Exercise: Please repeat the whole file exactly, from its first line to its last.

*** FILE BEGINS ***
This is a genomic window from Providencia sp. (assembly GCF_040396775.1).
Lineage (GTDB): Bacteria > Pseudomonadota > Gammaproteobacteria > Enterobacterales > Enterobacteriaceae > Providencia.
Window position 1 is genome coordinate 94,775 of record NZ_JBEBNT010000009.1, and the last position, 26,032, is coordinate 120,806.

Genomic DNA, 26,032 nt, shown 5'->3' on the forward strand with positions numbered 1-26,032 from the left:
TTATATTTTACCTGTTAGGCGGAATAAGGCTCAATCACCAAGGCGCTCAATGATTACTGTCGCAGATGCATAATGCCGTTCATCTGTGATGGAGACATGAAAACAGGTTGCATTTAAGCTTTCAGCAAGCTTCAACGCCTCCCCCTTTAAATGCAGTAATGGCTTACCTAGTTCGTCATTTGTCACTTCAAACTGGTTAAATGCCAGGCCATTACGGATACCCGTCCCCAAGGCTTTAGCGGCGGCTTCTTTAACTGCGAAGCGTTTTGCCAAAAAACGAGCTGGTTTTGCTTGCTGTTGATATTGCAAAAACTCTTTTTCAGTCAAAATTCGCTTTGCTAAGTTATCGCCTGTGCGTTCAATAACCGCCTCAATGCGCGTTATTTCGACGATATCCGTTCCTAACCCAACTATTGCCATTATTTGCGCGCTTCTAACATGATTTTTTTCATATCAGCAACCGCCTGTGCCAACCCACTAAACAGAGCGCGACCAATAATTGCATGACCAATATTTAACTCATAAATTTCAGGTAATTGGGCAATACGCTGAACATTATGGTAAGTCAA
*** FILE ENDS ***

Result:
This is a genomic window from Providencia sp. (assembly GCF_040396775.1).
Lineage (GTDB): Bacteria > Pseudomonadota > Gammaproteobacteria > Enterobacterales > Enterobacteriaceae > Providencia.
Window position 1 is genome coordinate 94,775 of record NZ_JBEBNT010000009.1, and the last position, 26,032, is coordinate 120,806.

Genomic DNA, 26,032 nt, shown 5'->3' on the forward strand with positions numbered 1-26,032 from the left:
TTATATTTTACCTGTTAGGCGGAATAAGGCTCAATCACCAAGGCGCTCAATGATTACTGTCGCAGATGCATAATGCCGTTCATCTGTGATGGAGACATGAAAACAGGTTGCATTTAAGCTTTCAGCAAGCTTCAACGCCTCCCCCTTTAAATGCAGTAATGGCTTACCTAGTTCGTCATTTGTCACTTCAAACTGGTTAAATGCCAGGCCATTACGGATACCCGTCCCCAAGGCTTTAGCGGCGGCTTCTTTAACTGCGAAGCGTTTTGCCAAAAAACGAGCTGGTTTTGCTTGCTGTTGATATTGCAAAAACTCTTTTTCAGTCAAAATTCGCTTTGCTAAGTTATCGCCTGTGCGTTCAATAACCGCCTCAATGCGCGTTATTTCGACGATATCCGTTCCTAACCCAACTATTGCCATTATTTGCGCGCTTCTAACATGATTTTTTTCATATCAGCAACCGCCTGTGCCAACCCACTAAACAGAGCGCGACCAATAATTGCATGACCAATATTTAACTCATAAATTTCAGGTAATTGGGCAATACGCTGAACATTATGGTAAGTCAA